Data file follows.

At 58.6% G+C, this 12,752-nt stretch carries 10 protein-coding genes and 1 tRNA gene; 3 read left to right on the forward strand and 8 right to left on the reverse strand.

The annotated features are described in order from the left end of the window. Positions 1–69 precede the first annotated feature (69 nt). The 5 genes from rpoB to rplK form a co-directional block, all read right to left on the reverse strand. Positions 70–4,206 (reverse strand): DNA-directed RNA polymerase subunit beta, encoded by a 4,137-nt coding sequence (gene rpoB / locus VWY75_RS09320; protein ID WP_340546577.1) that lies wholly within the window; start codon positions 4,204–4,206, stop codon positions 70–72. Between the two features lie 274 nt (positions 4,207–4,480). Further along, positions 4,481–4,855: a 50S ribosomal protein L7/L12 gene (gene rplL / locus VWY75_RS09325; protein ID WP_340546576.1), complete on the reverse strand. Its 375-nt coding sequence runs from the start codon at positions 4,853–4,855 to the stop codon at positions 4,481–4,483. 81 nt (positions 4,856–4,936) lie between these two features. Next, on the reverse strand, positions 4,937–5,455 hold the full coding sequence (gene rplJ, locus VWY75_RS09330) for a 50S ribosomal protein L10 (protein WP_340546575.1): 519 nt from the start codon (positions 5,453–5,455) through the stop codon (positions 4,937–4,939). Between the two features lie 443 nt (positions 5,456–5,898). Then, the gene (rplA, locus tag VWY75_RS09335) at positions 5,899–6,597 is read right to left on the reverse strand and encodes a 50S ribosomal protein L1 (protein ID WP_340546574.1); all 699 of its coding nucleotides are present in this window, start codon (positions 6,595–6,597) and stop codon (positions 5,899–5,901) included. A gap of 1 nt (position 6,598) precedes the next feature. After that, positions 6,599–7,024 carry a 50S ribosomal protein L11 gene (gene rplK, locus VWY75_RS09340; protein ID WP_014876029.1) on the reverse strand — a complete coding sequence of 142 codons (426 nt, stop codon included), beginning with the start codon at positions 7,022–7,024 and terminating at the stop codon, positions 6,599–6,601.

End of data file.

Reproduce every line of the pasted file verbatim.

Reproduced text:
At 58.6% G+C, this 12,752-nt stretch carries 10 protein-coding genes and 1 tRNA gene; 3 read left to right on the forward strand and 8 right to left on the reverse strand.

The annotated features are described in order from the left end of the window. Positions 1–69 precede the first annotated feature (69 nt). The 5 genes from rpoB to rplK form a co-directional block, all read right to left on the reverse strand. Positions 70–4,206 (reverse strand): DNA-directed RNA polymerase subunit beta, encoded by a 4,137-nt coding sequence (gene rpoB / locus VWY75_RS09320; protein ID WP_340546577.1) that lies wholly within the window; start codon positions 4,204–4,206, stop codon positions 70–72. Between the two features lie 274 nt (positions 4,207–4,480). Further along, positions 4,481–4,855: a 50S ribosomal protein L7/L12 gene (gene rplL / locus VWY75_RS09325; protein ID WP_340546576.1), complete on the reverse strand. Its 375-nt coding sequence runs from the start codon at positions 4,853–4,855 to the stop codon at positions 4,481–4,483. 81 nt (positions 4,856–4,936) lie between these two features. Next, on the reverse strand, positions 4,937–5,455 hold the full coding sequence (gene rplJ, locus VWY75_RS09330) for a 50S ribosomal protein L10 (protein WP_340546575.1): 519 nt from the start codon (positions 5,453–5,455) through the stop codon (positions 4,937–4,939). Between the two features lie 443 nt (positions 5,456–5,898). Then, the gene (rplA, locus tag VWY75_RS09335) at positions 5,899–6,597 is read right to left on the reverse strand and encodes a 50S ribosomal protein L1 (protein ID WP_340546574.1); all 699 of its coding nucleotides are present in this window, start codon (positions 6,595–6,597) and stop codon (positions 5,899–5,901) included. A gap of 1 nt (position 6,598) precedes the next feature. After that, positions 6,599–7,024 carry a 50S ribosomal protein L11 gene (gene rplK, locus VWY75_RS09340; protein ID WP_014876029.1) on the reverse strand — a complete coding sequence of 142 codons (426 nt, stop codon included), beginning with the start codon at positions 7,022–7,024 and terminating at the stop codon, positions 6,599–6,601.